Surface RT display smackdown: Nokia Lumia 2520 tablet shines

The screen on Nokia's Lumia 2520 tablet wins handily in comparison with Microsoft's Surface 2, a testing company concludes.

The Nokia Lumia 2520 has an outstanding display, according to DisplayMate Technologies.
The Nokia Lumia 2520 has an outstanding display, according to DisplayMate Technologies. James Martin/CNET

Nokia's Lumia 2520 tablet has one of the best screens tested to date, while Microsoft's Surface 2 counterpart falls into the also-ran category, according to a testing firm that evaluated the two Surface RT devices.

"With virtually identical functionality and OS software...The display on the Nokia Lumia 2520 is impressive while the Microsoft Surface 2 is mediocre and a disappointment," DisplayMate Technologies' Raymond said in a research note published Tuesday.

The display on the Nokia Lumia 2520 has the "best high ambient light performance and screen readability, with by far the brightest mobile display we have ever tested," Soneira said.

The 2520's display has a maximum brightness of 684 cd/m2 (also referred to as nits) and is 74 percent brighter than the Surface 2 (394 cd/m2) and 52 percent brighter than the iPad Air (449 cd/m2), Soneira said.

The Surface 2 didn't receive many accolades.

"Other than its higher screen resolution, the Microsoft Surface 2 display is actually somewhat worse than last year's original Surface RT, with many of the primary display specs now 5 to 10 percent worse," according to Soneira.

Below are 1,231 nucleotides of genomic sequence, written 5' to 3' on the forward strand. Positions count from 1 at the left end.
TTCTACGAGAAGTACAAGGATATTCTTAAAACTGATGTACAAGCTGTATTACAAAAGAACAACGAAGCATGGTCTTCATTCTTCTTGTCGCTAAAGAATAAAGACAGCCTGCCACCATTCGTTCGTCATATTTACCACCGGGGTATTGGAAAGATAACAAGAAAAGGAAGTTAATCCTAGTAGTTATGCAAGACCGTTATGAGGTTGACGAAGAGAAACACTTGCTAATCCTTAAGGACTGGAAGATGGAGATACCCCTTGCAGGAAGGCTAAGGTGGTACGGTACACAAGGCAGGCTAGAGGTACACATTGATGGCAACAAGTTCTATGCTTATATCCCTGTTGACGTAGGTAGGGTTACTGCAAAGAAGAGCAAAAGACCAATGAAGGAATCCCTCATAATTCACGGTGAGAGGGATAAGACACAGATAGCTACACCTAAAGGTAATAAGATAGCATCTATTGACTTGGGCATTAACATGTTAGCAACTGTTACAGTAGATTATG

The Surface 2's display does deliver "excellent performance" for text based applications like Microsoft Office, though.

Both of the second-generation Surface RT tablets have 1,920x1,080 displays that deliver sharp text and graphics, particularly with Microsoft's ClearType Sub-Pixel Rendering, DisplayMate's tests concluded.

DisplayMate Technologies

About the author

Brooke Crothers writes about mobile computer systems, including laptops, tablets, smartphones: how they define the computing experience and the hardware that makes them tick. He has served as an editor at large at CNET News and a contributing reporter to The New York Times' Bits and Technology sections. His interest in things small began when living in Tokyo in a very small apartment for a very long time.

 

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